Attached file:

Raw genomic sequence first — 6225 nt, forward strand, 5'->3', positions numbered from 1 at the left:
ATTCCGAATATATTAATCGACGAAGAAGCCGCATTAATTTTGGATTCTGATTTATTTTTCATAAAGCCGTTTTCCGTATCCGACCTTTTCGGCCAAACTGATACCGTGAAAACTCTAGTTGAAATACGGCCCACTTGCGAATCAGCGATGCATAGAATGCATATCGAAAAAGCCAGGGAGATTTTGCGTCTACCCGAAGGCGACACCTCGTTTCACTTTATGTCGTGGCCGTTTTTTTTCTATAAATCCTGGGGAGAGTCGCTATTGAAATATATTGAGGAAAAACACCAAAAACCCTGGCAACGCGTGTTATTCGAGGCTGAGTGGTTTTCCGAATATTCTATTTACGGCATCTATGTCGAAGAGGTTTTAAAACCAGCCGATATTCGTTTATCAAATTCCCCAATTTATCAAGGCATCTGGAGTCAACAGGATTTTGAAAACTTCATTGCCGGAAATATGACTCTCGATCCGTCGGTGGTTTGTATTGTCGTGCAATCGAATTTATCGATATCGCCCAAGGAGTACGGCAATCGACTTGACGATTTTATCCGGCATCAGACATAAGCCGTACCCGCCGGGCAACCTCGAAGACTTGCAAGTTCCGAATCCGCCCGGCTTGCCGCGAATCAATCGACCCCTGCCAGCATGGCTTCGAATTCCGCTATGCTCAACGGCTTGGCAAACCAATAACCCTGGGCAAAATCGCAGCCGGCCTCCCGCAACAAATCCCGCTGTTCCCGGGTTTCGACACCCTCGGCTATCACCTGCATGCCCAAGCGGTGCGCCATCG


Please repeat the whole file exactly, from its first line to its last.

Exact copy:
Raw genomic sequence first — 6225 nt, forward strand, 5'->3', positions numbered from 1 at the left:
ATTCCGAATATATTAATCGACGAAGAAGCCGCATTAATTTTGGATTCTGATTTATTTTTCATAAAGCCGTTTTCCGTATCCGACCTTTTCGGCCAAACTGATACCGTGAAAACTCTAGTTGAAATACGGCCCACTTGCGAATCAGCGATGCATAGAATGCATATCGAAAAAGCCAGGGAGATTTTGCGTCTACCCGAAGGCGACACCTCGTTTCACTTTATGTCGTGGCCGTTTTTTTTCTATAAATCCTGGGGAGAGTCGCTATTGAAATATATTGAGGAAAAACACCAAAAACCCTGGCAACGCGTGTTATTCGAGGCTGAGTGGTTTTCCGAATATTCTATTTACGGCATCTATGTCGAAGAGGTTTTAAAACCAGCCGATATTCGTTTATCAAATTCCCCAATTTATCAAGGCATCTGGAGTCAACAGGATTTTGAAAACTTCATTGCCGGAAATATGACTCTCGATCCGTCGGTGGTTTGTATTGTCGTGCAATCGAATTTATCGATATCGCCCAAGGAGTACGGCAATCGACTTGACGATTTTATCCGGCATCAGACATAAGCCGTACCCGCCGGGCAACCTCGAAGACTTGCAAGTTCCGAATCCGCCCGGCTTGCCGCGAATCAATCGACCCCTGCCAGCATGGCTTCGAATTCCGCTATGCTCAACGGCTTGGCAAACCAATAACCCTGGGCAAAATCGCAGCCGGCCTCCCGCAACAAATCCCGCTGTTCCCGGGTTTCGACACCCTCGGCTATCACCTGCATGCCCAAGCGGTGCGCCATCG